アジア研究
Online ISSN : 2188-2444
Print ISSN : 0044-9237
ISSN-L : 0044-9237
研究ノート
黙認されないインフォーマリティ―フィリピンの「盗電」に関する35年間の分析から
宮川 慎司
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ジャーナル フリー

2022 年 68 巻 2 号 p. 27-48

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In the Philippines since the 2000s, the authorities in charge of maintaining local order, such as local governments and the police, have strengthened their crackdown on informality. They have strengthened the claim that informality that deviates from the law is a problem that needs to be solved. However, previous studies on informality in the developing world have argued that authorities do not always exercise strict crackdowns. These studies pointed out that the authorities prioritized the goals they were supposed to fulfill, such as maintaining local order, and that minor deviations were tolerated to achieve these goals efficiently.

In explaining the changes in the Philippines in the 2000s, this paper uses the case of electricity theft, which is the use of electricity without paying regular fees. A medium- to long-term analysis was conducted based on newspaper articles from 1986 to 2020 and parliamentary minutes on laws to control electricity theft. The power distribution companies began to crackdown on electricity theft from 1986 on and the percentage of electricity theft was already decreasing in the 2000s. Thus, the incentive for the authorities to participate in the crackdown was considered to be low in the 2000s. However, the authorities began to consider electricity theft as a problem from that period. The factors that led to a change in the authorities’ stance toward informality will be explained by examining this case.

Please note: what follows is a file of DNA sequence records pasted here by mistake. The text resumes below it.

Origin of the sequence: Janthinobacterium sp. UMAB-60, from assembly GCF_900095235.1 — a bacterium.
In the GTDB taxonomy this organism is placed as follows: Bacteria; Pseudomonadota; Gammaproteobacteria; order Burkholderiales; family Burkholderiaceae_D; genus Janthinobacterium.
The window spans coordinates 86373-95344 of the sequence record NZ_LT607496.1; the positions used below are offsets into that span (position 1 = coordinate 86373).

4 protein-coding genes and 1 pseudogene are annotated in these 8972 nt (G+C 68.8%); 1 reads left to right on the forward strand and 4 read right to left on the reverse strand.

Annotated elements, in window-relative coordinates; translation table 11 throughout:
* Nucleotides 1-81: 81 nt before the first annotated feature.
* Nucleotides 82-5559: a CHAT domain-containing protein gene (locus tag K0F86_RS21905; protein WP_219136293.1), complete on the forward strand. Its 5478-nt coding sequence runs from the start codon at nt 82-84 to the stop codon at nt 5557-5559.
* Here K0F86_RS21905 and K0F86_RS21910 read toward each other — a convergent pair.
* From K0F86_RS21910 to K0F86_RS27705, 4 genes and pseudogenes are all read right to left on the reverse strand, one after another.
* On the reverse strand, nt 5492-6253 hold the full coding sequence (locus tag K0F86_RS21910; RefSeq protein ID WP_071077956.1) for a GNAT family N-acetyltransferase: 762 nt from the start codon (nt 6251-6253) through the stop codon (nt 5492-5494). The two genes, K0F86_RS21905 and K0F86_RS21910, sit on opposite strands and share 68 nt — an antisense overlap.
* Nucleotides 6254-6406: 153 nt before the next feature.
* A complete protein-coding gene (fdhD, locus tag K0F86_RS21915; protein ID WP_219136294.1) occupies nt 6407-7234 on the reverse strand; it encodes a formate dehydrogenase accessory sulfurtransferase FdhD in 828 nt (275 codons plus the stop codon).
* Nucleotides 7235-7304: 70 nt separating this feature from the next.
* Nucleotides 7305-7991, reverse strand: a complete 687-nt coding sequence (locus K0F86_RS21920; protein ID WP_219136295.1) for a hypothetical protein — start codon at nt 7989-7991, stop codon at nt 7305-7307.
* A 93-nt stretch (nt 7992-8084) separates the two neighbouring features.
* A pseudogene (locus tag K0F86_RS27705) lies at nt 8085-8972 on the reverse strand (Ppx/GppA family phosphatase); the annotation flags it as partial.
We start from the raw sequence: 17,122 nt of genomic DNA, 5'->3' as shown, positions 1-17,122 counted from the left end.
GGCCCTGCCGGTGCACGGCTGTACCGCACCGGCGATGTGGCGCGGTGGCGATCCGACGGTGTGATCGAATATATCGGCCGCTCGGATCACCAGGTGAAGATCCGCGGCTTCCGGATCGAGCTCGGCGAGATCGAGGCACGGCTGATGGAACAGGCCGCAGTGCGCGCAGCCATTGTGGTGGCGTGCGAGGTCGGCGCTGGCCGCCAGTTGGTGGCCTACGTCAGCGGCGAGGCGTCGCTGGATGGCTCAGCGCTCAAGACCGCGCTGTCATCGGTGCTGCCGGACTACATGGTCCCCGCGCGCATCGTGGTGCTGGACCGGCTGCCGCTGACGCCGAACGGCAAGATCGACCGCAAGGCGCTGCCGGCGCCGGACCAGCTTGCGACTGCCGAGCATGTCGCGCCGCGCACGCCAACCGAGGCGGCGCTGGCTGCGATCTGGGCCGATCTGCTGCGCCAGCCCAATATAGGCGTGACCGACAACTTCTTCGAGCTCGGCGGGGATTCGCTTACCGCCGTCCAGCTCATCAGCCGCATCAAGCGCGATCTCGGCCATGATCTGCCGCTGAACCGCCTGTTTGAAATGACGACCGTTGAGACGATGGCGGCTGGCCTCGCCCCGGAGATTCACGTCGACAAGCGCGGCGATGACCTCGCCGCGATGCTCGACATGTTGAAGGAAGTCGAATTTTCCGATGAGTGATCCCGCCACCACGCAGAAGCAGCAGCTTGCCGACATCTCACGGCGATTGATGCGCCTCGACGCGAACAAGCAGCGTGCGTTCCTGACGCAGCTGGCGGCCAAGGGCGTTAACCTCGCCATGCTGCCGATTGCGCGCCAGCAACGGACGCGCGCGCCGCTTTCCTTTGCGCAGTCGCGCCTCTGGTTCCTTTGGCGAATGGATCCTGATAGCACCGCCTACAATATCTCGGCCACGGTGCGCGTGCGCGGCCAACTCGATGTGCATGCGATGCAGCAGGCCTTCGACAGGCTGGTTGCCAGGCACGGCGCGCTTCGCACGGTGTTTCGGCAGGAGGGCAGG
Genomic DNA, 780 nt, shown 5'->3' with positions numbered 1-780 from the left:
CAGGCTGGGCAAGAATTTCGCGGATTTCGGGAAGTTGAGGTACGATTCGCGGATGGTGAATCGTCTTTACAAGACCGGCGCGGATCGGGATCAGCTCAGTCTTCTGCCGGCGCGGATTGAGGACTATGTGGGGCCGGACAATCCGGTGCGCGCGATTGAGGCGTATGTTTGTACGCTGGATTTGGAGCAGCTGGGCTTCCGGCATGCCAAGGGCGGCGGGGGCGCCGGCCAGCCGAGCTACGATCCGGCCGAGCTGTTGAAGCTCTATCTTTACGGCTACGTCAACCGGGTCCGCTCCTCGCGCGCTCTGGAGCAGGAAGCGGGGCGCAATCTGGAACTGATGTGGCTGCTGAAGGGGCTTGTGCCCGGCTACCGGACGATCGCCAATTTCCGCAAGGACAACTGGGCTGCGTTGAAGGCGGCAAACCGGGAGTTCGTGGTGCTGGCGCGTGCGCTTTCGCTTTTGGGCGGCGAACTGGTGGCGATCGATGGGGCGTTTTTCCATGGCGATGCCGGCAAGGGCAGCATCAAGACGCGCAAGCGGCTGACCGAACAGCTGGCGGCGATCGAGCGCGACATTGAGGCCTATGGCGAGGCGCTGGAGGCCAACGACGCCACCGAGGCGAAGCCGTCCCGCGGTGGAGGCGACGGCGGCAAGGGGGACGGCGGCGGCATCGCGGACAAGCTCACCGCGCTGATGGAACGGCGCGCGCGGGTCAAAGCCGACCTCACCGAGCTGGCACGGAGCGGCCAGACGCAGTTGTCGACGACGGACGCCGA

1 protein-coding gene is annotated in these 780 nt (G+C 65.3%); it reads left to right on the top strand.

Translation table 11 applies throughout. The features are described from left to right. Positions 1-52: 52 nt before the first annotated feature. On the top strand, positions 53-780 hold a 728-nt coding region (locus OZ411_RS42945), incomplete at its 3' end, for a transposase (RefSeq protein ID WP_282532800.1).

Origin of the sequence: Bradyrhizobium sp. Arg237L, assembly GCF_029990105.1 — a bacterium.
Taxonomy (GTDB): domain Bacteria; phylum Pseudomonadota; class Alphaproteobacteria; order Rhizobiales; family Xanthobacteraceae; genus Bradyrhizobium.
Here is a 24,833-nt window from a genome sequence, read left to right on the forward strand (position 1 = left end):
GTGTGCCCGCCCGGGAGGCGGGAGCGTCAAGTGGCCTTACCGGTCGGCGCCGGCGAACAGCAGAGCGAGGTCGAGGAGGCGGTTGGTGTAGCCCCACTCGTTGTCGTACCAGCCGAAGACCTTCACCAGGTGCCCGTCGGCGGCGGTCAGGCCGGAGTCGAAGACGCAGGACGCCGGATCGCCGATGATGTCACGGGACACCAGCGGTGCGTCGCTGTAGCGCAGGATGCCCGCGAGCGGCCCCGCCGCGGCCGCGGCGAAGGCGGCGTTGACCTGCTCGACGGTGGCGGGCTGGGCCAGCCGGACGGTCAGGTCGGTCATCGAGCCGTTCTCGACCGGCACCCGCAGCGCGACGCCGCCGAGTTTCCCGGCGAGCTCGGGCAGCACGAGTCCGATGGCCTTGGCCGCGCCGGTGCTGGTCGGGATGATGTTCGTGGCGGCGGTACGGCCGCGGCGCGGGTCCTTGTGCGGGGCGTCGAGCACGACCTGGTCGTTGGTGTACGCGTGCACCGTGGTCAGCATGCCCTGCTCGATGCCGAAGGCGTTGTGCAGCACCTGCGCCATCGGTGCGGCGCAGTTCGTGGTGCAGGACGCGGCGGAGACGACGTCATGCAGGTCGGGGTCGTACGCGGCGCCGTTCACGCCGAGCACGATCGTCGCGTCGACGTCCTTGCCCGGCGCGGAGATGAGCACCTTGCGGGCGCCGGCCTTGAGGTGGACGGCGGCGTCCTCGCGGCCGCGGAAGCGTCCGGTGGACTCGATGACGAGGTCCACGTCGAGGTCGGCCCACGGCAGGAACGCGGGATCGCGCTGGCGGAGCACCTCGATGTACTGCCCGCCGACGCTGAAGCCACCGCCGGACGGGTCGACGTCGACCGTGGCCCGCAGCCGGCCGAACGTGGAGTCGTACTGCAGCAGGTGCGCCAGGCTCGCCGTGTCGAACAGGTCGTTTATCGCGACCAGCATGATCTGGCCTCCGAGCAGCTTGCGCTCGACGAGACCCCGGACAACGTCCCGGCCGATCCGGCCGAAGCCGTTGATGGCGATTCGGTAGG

A review of the said newspaper articles and parliamentary minutes revealed the following points. From 1986 to 2000, electricity theft had been seen as a problem by the power distribution companies as it was mainly committed by industrial and commercial users and the elite, causing negative effects on economic growth and higher electricity prices. However, since around 2000, electricity theft has been seen as a problem by the authorities because it is mainly committed by the poor and causes damage, such as fires and accidents. The reason the authorities began to see electricity theft as a problem could be attributed to two factors that arose from the economic growth in the late 1990s. Firstly, the use of electricity by the poor has increased and the proportion of electricity theft by them has also increased. Secondly, the middle-income group, who are highly anxious about damage to their bodies and their property, has expanded. Before 2000, electricity theft was considered to be a problem in an economic context, which did not overlap with the objectives of the authorities. However, since the 2000s, electricity theft has been seen as a cause of fires and accidents, and the authorities that aim to maintain local order have an increased need to crack down on electricity theft to achieve their goals. In other words, it can be hypothesized that the situation discussed by previous studies on informality, where strict crackdown is not implemented as long as the goals of the authorities are achieved, has no longer applied in the Philippines since the 2000s.

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